$$\begin{aligned} \dot{X}(t) - \tilde{G}\dot{X}(t - h) = (\tilde{A} + \tilde{B}L)X(t) + ( \tilde{A}_{1} + \tilde{B}W)X(t - h). \end{aligned}$$
(16)

From Theorem 1, replacing à and \(\tilde{A}_{1} \) of system (7) respectively with \(\tilde{A} + \tilde{B}L\) and \(\tilde{A}_{1} + \tilde{B}W\) presents the following theorem to guarantee the asymptotic stability of system (16).

Theorem 4

Suppose Assumption  1 holds for (1). System (16) is asymptotically stable if there exist matrices \(P > 0\), \(Q > 0\), L and W such that
$$\begin{aligned} \left [ \begin{matrix} {Z + Z^{\mathrm{ T}} } & {Z\tilde{G}} & Y & I \\ {*} & { - Q/2} & 0 & {\tilde{G}^{\mathrm{ T}} } \\ {*} & * & { - Q/2} & 0 \\ {*} & * & * & { - Q^{ - 1} } \end{matrix} \right ] < 0, \end{aligned}$$
(17)
where \(Z = P\tilde{A} + P\tilde{B}L\), \(Y = P\tilde{A}_{1} + P\tilde{B}W\). Then \(\dot{u}(t) = LX(t) + WX(t - h)\) is a delay-dependent control for system (16).
If there exist matrices L and W to satisfy Theorem 4, L and W are decomposed as \(L = [ {l_{1} }, {l_{2} }, {l_{3} }, {l_{4} } ]\), \(W = [ {w_{1} }, {w_{2} }, {w_{3} }, {w_{4} } ]\). Then control \(\dot{u}(t)\) of system (6) is deduced as
$$\begin{aligned} \dot{u}(t) ={}& l_{1} e(t) + l_{2} x(t) + l_{3} \dot{x}(t) + \sum_{j = 0}^{s - 1} {l_{4,j} r^{(j)} (t)} \\ &{} + w_{1} e(t - h) + w_{2} x(t - h) + w_{3} \dot{x}(t - h) + \sum_{j = 0}^{s - 1} {w_{4,j} r^{(j)} (t - h)}, \end{aligned}$$
where \(l_{4} = [ {l_{4,0} }, {l_{4,1} }, \ldots, {l_{4,s - 1} } ]\), \(w_{4} = [ {w_{4,0} }, {w_{4,1} }, \ldots, {w_{4,s - 1} } ]\). So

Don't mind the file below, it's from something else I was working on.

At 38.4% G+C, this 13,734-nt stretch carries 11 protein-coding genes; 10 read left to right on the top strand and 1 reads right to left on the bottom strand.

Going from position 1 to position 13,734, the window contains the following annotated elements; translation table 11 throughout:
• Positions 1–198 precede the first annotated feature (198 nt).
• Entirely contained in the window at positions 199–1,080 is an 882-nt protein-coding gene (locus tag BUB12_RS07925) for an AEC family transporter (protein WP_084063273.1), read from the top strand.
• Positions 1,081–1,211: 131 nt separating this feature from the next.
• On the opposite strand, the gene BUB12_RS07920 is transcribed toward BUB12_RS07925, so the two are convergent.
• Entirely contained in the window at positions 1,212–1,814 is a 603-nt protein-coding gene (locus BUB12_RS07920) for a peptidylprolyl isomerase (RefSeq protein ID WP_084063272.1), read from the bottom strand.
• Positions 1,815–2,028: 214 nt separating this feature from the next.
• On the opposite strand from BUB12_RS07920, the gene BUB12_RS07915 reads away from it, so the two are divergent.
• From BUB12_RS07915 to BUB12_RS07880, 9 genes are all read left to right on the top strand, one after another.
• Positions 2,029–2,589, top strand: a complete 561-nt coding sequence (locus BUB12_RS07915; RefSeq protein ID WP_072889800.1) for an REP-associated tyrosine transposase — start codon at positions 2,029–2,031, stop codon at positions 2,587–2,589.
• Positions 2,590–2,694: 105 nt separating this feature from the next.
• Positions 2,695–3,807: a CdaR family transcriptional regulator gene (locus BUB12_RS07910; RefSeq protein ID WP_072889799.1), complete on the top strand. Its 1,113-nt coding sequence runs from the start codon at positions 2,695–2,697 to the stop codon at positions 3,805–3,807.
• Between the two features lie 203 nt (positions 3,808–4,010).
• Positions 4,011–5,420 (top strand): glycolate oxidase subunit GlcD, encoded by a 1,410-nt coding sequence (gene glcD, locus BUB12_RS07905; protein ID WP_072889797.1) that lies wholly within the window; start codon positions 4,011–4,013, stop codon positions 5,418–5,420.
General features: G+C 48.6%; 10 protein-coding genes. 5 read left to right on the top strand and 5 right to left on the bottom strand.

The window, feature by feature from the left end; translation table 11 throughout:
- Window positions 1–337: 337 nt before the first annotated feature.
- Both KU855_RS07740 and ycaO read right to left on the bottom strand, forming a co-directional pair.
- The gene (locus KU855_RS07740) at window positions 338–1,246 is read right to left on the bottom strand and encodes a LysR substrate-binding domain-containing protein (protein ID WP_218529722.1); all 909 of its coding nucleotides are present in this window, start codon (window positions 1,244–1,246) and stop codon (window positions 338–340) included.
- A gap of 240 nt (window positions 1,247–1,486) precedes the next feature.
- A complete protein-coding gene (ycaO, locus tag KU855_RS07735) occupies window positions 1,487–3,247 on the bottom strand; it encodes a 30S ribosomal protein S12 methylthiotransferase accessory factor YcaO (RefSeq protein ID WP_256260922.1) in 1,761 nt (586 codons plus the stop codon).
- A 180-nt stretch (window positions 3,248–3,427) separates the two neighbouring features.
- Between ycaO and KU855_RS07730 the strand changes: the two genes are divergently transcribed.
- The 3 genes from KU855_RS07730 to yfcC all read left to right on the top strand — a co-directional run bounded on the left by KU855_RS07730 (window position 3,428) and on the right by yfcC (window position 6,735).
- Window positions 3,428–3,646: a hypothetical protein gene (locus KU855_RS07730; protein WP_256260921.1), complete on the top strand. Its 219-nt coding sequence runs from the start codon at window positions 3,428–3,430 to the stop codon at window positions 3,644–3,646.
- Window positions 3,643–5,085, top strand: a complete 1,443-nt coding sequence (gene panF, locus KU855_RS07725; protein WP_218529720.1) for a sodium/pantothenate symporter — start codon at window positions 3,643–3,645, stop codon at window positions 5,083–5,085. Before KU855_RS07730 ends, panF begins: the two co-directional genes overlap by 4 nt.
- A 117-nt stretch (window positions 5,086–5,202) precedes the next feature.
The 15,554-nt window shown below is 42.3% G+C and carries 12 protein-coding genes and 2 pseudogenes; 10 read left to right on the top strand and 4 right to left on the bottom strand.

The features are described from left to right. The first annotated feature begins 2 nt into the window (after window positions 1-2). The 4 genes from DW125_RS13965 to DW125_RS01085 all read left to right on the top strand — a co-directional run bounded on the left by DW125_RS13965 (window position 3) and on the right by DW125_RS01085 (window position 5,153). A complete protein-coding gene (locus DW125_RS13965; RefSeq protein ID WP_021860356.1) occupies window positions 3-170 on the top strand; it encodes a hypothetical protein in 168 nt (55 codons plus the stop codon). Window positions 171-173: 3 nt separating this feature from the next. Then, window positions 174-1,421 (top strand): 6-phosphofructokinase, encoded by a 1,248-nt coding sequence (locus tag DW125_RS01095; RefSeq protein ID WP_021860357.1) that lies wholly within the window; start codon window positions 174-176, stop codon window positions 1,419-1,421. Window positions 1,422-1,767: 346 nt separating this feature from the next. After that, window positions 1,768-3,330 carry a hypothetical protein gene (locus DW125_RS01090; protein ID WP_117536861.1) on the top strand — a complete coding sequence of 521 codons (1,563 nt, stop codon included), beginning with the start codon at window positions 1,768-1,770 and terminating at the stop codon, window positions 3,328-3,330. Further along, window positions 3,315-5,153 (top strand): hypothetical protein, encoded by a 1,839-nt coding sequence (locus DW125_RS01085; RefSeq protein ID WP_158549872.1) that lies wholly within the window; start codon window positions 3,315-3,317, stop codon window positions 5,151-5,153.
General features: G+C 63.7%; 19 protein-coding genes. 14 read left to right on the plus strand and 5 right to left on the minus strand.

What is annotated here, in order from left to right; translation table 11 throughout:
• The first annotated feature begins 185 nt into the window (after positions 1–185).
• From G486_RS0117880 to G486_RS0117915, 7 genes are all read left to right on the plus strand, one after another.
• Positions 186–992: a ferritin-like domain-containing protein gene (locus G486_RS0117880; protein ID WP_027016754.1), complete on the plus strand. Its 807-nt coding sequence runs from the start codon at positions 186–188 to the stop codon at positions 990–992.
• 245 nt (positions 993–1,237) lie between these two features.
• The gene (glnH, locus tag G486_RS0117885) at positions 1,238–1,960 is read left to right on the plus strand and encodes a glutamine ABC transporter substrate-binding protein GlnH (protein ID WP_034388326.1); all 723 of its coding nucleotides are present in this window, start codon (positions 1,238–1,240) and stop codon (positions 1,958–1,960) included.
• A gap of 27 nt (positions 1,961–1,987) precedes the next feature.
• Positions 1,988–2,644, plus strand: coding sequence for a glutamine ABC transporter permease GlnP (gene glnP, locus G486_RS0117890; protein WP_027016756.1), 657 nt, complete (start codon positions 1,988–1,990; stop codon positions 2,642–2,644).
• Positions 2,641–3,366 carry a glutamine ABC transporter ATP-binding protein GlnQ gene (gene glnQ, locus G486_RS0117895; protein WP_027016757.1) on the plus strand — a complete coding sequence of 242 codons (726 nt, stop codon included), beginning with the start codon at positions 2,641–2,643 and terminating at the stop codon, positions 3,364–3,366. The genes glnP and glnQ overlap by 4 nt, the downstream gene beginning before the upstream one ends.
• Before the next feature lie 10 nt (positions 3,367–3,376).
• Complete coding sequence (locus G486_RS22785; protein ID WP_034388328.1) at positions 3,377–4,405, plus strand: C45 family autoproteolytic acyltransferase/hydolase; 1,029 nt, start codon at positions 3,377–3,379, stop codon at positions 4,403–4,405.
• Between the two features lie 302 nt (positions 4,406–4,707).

$$\begin{aligned} u(t) - u( - h) ={}& l_{1} \int_{ - h}^{t} {e(v)} \,\mathrm{d}v + l_{2} \int_{ - h}^{t} {x(v)} \,\mathrm{d}v + l_{3} \int_{ - h}^{t} {\dot{x}(v)}\,\mathrm{d}v \\ & {}+ \sum_{j = 0}^{s - 1} {l_{4,j} \int_{ - h}^{t} {r^{(j - 1)} (v)} \,\mathrm{d}v} + w_{1} \int_{ - h}^{t} {e(v - h)}\, \mathrm{d}v \\ & {}+ w_{2} \int_{ - h}^{t} {x(v - h)}\, \mathrm{d}v+ w_{3} \int_{ - h}^{t} {\dot{x}(v - h)}\,\mathrm{d}v \\ &{}+ \sum_{j = 0}^{s - 1} {w_{4,j} \int _{ - h}^{t} {r^{(j)} (v - h)}\,\mathrm{d}v}. \end{aligned}$$
Using variable substitution to the integral terms in which the integrand functions are related to time-delay, we have
$$\begin{aligned} u(t) - u( - h) ={}& l_{1} \int_{ - h}^{t} {e(v)} \,\mathrm{d}v + l_{2} \int_{ - h}^{t} {x(v)}\,\mathrm{d}v + l_{3} \int_{ - h}^{t} {\dot{x}(v)}\,\mathrm{d}v \\ &{} + \sum_{j = 0}^{s - 1} {l_{4,j} \int_{ - h}^{t} {r^{(j)} (v)} \,\mathrm{d}v} + w_{1} \int_{ - 2h}^{t - h} {e(\theta)}\, \mathrm{d}\theta + w_{2} \int_{ - 2h}^{t - h} {x(\theta)}\,\mathrm{d}\theta \\ &{} + w_{3} \int_{ - 2h}^{t - h} {\dot{x}( \theta)} \,\mathrm{d}\theta+ \sum_{j = 0}^{s - 1} {w_{4,j} \int_{ - 2h}^{t - h} {r^{(j)} (\theta)}\,\mathrm{d}\theta}. \end{aligned}$$
Commonly, time-delay h is much smaller than the system’s run time. So the control law of \(t \le h\) has little effect on the system’s whole running status. Therefore, we only consider the control law when \(t > h\). For \(t - h > 0\), it is not difficult to obtain that